how did my parents make love/ was it in the 1950s way/ in their pyjamas under the blankets/ could my father switch off from his job as he switched the light off/ when he made love with my mother in the dark/ did they laugh/ even though he told me he couldn’t bare to fuck her unless he was drunk/ did he still pick up the bits & pieces of people from under trains/ or leftovers from motorbike accidents/ the bloodied thighs & thighless women & eyeless torsos/ did he fondle the falling away breasts of bloated corpses dragged from rivers with concrete boots?/ was my mother’s body the autopsy or the imitation pornography from his blue movie/ & was his penis the .38 automatic or the black baton that he used to strike out with/ was their martial bed like the cold river bottom churning with unfounded death/ how do detectives make love/ did he talk code into her soft earlobe or whisper sweet double talk into her lips/ did he tape record her nocturnal sighs & her vulnerable words/ taking them down into his notepad heart to be withheld/ & used in a court of law as evidence against her/ did he keep her writhing loss of self under strict surveillance?/ could he love her/ opening his blue shirt or plain clothes up to her/ dropping away his folded arms his handcuffs & identification badge/ could he forget the prostitutes, drug addicts, screaming domestics, battered wives, shootouts & suicides/ the women in prison & the raped & bloodied murdered women/ could he switch off from them/ like he switched the bedroom light off/ what did he feel in the dark/ with my mother’s warm body beside him/ could he let himself be seen fully/ by her lovely half opened sexy eyes/ or by hard courthouse hearings & underworld gazes/ threatening to remember him expose & destroy him/ did he go undercover for fear of being found?/ did he take down her details or have her followed/ could he give a full description of the woman who loved him/ did my mother find a trembling & vulnerable man/ did she fingerprint & file him/ could he be revealed in a second before orgasm/ only to be charged with breaking & entering/ before his own little death, before the loud phone rang/ before the infringing twenty-four-hour call/ the hurried reaching for his dressing gown/ in the cold & stabbing air/ the impatient rap at the door?/ could he love her the way that she loved him/ or would he charge her with trespass/ his cold heart prohibited/ jammed up in car wreckages/ alone on grey train platforms pursued by criminals/ bashed up in nightclubs or in kings cross brothels/ sobbing in empty patrol cars or in big dark paddy wagons/ darkly in love, completely alone/ with bitten down thumbnails on the neighbourhood rounds/ in the early hours of the morning/ the doubtful silences of her waiting/ the two-way radio left on/ becoming fuzzy, switched off/ the heart imprisoned/ her sigh, his cough?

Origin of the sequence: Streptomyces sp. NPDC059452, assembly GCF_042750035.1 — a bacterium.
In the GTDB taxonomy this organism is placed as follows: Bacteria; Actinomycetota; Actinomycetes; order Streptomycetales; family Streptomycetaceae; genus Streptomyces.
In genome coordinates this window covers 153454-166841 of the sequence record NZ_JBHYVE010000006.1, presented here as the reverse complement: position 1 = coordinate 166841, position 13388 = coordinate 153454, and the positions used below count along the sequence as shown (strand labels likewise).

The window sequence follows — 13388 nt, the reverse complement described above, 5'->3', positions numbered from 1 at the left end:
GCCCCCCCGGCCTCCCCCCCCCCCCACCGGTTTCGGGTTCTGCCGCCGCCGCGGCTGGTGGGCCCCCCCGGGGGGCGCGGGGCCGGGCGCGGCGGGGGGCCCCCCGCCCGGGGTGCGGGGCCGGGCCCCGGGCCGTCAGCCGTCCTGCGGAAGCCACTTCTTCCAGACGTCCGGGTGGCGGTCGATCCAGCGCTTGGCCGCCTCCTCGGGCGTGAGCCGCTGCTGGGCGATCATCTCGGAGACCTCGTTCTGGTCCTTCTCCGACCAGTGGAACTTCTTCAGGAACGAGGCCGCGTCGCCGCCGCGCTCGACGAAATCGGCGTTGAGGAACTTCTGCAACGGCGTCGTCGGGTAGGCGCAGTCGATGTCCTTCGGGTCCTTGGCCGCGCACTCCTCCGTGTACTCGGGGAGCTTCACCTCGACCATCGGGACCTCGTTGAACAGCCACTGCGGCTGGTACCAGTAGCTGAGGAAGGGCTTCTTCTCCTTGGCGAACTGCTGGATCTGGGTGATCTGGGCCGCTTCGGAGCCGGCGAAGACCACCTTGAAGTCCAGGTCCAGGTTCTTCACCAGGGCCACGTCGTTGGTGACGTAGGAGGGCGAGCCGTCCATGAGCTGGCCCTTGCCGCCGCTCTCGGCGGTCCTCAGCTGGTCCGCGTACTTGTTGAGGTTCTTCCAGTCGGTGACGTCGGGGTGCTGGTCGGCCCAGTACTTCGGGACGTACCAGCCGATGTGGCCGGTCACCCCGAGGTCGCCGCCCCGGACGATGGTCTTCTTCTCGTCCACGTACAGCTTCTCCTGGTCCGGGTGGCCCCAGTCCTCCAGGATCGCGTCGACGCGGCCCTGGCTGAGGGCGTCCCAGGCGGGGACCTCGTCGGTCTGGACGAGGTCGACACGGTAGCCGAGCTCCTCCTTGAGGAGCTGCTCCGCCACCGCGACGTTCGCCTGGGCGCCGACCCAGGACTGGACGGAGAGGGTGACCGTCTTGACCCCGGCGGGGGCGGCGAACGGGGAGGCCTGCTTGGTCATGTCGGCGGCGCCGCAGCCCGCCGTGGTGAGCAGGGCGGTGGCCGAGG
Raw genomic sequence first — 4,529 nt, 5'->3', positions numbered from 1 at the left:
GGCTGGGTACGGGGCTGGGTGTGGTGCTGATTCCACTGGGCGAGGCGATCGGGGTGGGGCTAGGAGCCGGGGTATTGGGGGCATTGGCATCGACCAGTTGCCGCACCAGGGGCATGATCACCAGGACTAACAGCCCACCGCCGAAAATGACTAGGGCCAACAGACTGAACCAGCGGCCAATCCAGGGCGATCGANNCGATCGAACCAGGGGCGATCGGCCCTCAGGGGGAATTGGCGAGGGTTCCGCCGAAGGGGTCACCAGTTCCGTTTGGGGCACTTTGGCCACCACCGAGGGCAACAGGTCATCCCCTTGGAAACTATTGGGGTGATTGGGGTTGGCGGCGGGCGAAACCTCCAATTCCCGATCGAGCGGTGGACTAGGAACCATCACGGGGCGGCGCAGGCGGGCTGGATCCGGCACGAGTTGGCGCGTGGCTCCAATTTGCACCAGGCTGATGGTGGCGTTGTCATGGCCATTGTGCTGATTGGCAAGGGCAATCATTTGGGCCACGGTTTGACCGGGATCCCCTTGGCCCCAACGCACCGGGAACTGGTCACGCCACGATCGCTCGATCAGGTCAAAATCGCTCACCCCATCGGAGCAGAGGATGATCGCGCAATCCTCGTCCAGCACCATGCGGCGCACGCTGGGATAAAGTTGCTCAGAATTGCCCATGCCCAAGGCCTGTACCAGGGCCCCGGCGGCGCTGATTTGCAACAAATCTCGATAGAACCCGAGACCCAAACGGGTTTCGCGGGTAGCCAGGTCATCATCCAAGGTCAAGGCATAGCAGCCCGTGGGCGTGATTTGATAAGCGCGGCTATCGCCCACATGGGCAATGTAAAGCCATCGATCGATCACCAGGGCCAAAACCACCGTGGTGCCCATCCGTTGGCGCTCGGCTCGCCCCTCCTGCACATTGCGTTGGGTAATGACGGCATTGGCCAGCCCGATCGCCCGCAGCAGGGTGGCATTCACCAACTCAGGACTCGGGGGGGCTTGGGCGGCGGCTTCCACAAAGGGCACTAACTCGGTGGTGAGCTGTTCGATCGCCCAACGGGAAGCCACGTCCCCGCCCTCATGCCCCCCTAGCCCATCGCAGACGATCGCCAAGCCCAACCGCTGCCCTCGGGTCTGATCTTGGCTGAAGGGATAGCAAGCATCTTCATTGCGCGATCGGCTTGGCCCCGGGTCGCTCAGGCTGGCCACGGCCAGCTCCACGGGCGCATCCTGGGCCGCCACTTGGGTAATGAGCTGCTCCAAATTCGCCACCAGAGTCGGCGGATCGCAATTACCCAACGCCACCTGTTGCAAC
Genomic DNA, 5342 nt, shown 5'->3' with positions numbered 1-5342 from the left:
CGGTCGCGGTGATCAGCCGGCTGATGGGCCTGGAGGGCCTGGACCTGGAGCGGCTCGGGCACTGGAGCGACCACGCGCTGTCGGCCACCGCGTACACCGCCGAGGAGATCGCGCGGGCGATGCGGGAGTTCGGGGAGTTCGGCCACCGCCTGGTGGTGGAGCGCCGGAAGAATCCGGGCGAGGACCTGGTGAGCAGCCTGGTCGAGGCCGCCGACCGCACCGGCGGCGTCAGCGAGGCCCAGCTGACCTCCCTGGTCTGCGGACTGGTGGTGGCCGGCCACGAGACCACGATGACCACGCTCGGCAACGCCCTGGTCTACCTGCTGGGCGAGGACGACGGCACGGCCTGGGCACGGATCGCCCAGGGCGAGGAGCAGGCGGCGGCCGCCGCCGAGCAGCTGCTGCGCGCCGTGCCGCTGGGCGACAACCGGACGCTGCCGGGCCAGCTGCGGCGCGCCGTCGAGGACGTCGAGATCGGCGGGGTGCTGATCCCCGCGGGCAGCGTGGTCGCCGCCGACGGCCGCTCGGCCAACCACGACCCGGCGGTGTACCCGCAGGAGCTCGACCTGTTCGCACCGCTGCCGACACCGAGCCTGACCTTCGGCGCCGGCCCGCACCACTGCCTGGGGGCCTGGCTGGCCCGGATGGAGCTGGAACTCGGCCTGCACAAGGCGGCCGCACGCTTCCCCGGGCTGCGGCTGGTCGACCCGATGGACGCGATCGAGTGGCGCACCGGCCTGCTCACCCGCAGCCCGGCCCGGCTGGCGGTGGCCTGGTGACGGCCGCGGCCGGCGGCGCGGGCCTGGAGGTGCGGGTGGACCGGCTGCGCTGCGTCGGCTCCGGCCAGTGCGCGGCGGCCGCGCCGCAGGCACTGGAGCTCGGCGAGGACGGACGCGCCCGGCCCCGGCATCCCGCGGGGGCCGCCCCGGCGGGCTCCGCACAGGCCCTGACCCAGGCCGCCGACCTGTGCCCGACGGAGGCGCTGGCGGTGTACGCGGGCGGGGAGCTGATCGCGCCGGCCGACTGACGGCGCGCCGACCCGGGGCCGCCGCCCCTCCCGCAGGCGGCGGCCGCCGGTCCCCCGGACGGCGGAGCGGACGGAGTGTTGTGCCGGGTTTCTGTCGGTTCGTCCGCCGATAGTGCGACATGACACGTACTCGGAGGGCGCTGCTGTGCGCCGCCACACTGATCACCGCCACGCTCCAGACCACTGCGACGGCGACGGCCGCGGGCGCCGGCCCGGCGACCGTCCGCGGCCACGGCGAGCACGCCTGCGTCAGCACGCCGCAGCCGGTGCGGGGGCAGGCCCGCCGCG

a committee of apostle birds, tiny black eyes looking out at the world from their group, during a morning feeding, the grey flock eating amongst leaf littered red soil, by 1080 fox and rabbit poison, on the edge of a nature reserve, nature reserved for us, a pine covered ridge on the road from hillston, is assembled through glimpses, a little cemetery and a tennis court, in the middle of nowhere, like at twin rivers, where the women all brought cake on a saturday afternoon, while the men got drunk, too drunk to play tennis, one fell off the back of a ute and hit his head, his dog looked concerned, it was very boring, blue bonnets, parrots, flash red, blue, 160 km south of cobar, it is the face of the blue bonnet that is blue, with the sky washed up its cheeks, they have thrown a bucket of sky paint from timid cunning eye to beak, wise parrot, the little blue bonnet in the tall open mallee, on the ground, beneath the trees, or up in the trees at midday, or in the deep galaxy of night, extremely quiet, hard to find, a patch of painted sky thrown up, awash and finally rested on a branch, 95 kms south of cobar, mallee ringnecks in the pine woodland break the fatigue of the drive with colour, with a look like a started paper fire, they pause to drink at sunrise, until the feather is lit, there is nothing as precious as a wild bird at this moment, the flare of feathered colour, the small squawks and workings of bird societies throughout the day of perfect weather, the winter rainfall triggered hormones in them, the cracking of branch and seed on the moist forage trail, deep along the shady ground, coming into cobar, the last 30 km stretch, of white cotton, fleece of the plant, and sheep fleece turned dust red, gone to seed, brutalised sheep, on the red clay, hard rose quartz beneath the broken hoof, hurt cotton, soft sheep, white-winged choughs gliding across the roads, eject their soft parachutes, spreading their tails like fans, fanning the red earth hard, they scoot across the road, the ground black bird of open woodland and scrub, easy targets for shooters when they are not still and quiet, they fall with insects in their beaks, they say, ‘we were only taking what we needed,’ precious sheep, precious choughs
The Secret Horses of Peterborough, Unpublished Work, 1996.
the she-oaks in the grey mist were roaring like trains, on a still day, they will pick up the slightest breeze, the land is talking, a train approaching from all directions, she-oaks, a few left standing in a grey winter field, if you stand long enough to listen to the roar, a paddock of she-oaks on the way to deniliquin, dirty grey bark and when there were trees on the land, many she-oaks and grey box and dry sclerophyll forest, there would have been many levels of roaring, liberate yourself by walking in a paddock off the highway past the crown land and stock route, keep going in order to die, the she-oaks are out there, talking to each other, beyond recognition, the mist rain gently hanging, filtering, to the point of saturation, dropping down through them, the large black ants are wriggling slowly, hiding in their holes, are clicking their iron bodies, brassy antennas and legs, deep in timelessness, red holes in the red dirt, listen to wind roaring through the victorian she-oaks, like a train approaching from all directions, whilst you remain in awe of the cold and directionless, the distance is helping you along, off the cobb hwy away from your vehicle, into paddocks of roaring she-oaks, sending you further in, upon your strange watery approach.